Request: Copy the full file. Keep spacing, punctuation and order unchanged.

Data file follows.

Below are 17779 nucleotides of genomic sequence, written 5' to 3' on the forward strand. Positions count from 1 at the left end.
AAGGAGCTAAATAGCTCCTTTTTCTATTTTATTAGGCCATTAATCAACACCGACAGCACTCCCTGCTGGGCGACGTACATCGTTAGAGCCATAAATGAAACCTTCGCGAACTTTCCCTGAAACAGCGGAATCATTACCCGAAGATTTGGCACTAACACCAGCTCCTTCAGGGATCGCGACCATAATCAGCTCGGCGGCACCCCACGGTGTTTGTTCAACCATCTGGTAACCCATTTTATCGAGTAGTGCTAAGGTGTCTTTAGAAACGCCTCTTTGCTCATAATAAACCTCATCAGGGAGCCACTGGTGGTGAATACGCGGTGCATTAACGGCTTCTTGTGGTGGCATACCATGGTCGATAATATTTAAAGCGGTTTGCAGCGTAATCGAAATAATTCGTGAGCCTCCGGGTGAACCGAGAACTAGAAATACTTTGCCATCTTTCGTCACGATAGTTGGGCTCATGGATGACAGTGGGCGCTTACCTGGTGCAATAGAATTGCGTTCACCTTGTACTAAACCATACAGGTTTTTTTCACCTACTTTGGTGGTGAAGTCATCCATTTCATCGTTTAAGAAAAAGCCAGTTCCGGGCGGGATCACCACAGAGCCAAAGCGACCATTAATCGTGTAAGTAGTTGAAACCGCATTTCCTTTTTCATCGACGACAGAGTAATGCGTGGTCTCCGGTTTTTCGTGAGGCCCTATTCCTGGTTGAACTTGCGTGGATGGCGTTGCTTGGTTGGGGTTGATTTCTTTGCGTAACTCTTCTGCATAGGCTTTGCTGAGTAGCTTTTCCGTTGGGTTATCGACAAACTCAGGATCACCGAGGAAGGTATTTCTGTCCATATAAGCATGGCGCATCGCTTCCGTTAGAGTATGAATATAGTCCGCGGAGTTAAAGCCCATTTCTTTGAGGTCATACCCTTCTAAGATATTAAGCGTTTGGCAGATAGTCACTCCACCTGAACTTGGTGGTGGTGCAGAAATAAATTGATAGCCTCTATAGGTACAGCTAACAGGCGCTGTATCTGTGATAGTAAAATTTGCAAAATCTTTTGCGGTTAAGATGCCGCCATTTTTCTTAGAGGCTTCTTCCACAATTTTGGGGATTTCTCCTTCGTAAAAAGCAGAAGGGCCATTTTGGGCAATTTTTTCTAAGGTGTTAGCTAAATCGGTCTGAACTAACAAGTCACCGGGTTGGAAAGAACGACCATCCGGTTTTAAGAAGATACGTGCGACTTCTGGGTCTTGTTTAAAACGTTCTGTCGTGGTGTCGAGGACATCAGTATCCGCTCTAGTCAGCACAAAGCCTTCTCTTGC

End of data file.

Below are 17779 nucleotides of genomic sequence, written 5' to 3' on the forward strand. Positions count from 1 at the left end.
AAGGAGCTAAATAGCTCCTTTTTCTATTTTATTAGGCCATTAATCAACACCGACAGCACTCCCTGCTGGGCGACGTACATCGTTAGAGCCATAAATGAAACCTTCGCGAACTTTCCCTGAAACAGCGGAATCATTACCCGAAGATTTGGCACTAACACCAGCTCCTTCAGGGATCGCGACCATAATCAGCTCGGCGGCACCCCACGGTGTTTGTTCAACCATCTGGTAACCCATTTTATCGAGTAGTGCTAAGGTGTCTTTAGAAACGCCTCTTTGCTCATAATAAACCTCATCAGGGAGCCACTGGTGGTGAATACGCGGTGCATTAACGGCTTCTTGTGGTGGCATACCATGGTCGATAATATTTAAAGCGGTTTGCAGCGTAATCGAAATAATTCGTGAGCCTCCGGGTGAACCGAGAACTAGAAATACTTTGCCATCTTTCGTCACGATAGTTGGGCTCATGGATGACAGTGGGCGCTTACCTGGTGCAATAGAATTGCGTTCACCTTGTACTAAACCATACAGGTTTTTTTCACCTACTTTGGTGGTGAAGTCATCCATTTCATCGTTTAAGAAAAAGCCAGTTCCGGGCGGGATCACCACAGAGCCAAAGCGACCATTAATCGTGTAAGTAGTTGAAACCGCATTTCCTTTTTCATCGACGACAGAGTAATGCGTGGTCTCCGGTTTTTCGTGAGGCCCTATTCCTGGTTGAACTTGCGTGGATGGCGTTGCTTGGTTGGGGTTGATTTCTTTGCGTAACTCTTCTGCATAGGCTTTGCTGAGTAGCTTTTCCGTTGGGTTATCGACAAACTCAGGATCACCGAGGAAGGTATTTCTGTCCATATAAGCATGGCGCATCGCTTCCGTTAGAGTATGAATATAGTCCGCGGAGTTAAAGCCCATTTCTTTGAGGTCATACCCTTCTAAGATATTAAGCGTTTGGCAGATAGTCACTCCACCTGAACTTGGTGGTGGTGCAGAAATAAATTGATAGCCTCTATAGGTACAGCTAACAGGCGCTGTATCTGTGATAGTAAAATTTGCAAAATCTTTTGCGGTTAAGATGCCGCCATTTTTCTTAGAGGCTTCTTCCACAATTTTGGGGATTTCTCCTTCGTAAAAAGCAGAAGGGCCATTTTGGGCAATTTTTTCTAAGGTGTTAGCTAAATCGGTCTGAACTAACAAGTCACCGGGTTGGAAAGAACGACCATCCGGTTTTAAGAAGATACGTGCGACTTCTGGGTCTTGTTTAAAACGTTCTGTCGTGGTGTCGAGGACATCAGTATCCGCTCTAGTCAGCACAAAGCCTTCTCTTGC